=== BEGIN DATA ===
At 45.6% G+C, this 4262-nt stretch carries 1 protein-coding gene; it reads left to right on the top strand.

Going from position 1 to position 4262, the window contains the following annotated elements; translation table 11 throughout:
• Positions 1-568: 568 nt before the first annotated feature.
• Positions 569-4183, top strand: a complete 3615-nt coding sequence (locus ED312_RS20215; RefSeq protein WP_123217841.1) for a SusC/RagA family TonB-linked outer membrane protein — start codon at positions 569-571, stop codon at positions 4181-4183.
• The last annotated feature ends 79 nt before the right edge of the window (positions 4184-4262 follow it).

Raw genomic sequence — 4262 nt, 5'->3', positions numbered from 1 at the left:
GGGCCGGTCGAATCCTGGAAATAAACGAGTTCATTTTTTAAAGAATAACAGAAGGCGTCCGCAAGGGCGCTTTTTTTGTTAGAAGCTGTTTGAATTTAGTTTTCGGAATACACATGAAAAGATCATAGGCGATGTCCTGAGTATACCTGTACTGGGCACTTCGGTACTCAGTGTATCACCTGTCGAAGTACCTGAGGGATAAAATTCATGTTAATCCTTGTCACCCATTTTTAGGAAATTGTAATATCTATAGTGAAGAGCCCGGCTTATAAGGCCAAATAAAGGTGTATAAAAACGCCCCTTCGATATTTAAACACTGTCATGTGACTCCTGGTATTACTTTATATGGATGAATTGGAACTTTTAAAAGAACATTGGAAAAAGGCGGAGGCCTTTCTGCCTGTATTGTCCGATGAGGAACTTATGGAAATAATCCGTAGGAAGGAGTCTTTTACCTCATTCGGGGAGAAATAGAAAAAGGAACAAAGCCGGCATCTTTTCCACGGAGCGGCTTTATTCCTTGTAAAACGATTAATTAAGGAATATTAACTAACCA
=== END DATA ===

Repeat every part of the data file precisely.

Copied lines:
At 45.6% G+C, this 4262-nt stretch carries 1 protein-coding gene; it reads left to right on the top strand.

Going from position 1 to position 4262, the window contains the following annotated elements; translation table 11 throughout:
• Positions 1-568: 568 nt before the first annotated feature.
• Positions 569-4183, top strand: a complete 3615-nt coding sequence (locus ED312_RS20215; RefSeq protein WP_123217841.1) for a SusC/RagA family TonB-linked outer membrane protein — start codon at positions 569-571, stop codon at positions 4181-4183.
• The last annotated feature ends 79 nt before the right edge of the window (positions 4184-4262 follow it).

Raw genomic sequence — 4262 nt, 5'->3', positions numbered from 1 at the left:
GGGCCGGTCGAATCCTGGAAATAAACGAGTTCATTTTTTAAAGAATAACAGAAGGCGTCCGCAAGGGCGCTTTTTTTGTTAGAAGCTGTTTGAATTTAGTTTTCGGAATACACATGAAAAGATCATAGGCGATGTCCTGAGTATACCTGTACTGGGCACTTCGGTACTCAGTGTATCACCTGTCGAAGTACCTGAGGGATAAAATTCATGTTAATCCTTGTCACCCATTTTTAGGAAATTGTAATATCTATAGTGAAGAGCCCGGCTTATAAGGCCAAATAAAGGTGTATAAAAACGCCCCTTCGATATTTAAACACTGTCATGTGACTCCTGGTATTACTTTATATGGATGAATTGGAACTTTTAAAAGAACATTGGAAAAAGGCGGAGGCCTTTCTGCCTGTATTGTCCGATGAGGAACTTATGGAAATAATCCGTAGGAAGGAGTCTTTTACCTCATTCGGGGAGAAATAGAAAAAGGAACAAAGCCGGCATCTTTTCCACGGAGCGGCTTTATTCCTTGTAAAACGATTAATTAAGGAATATTAACTAACCA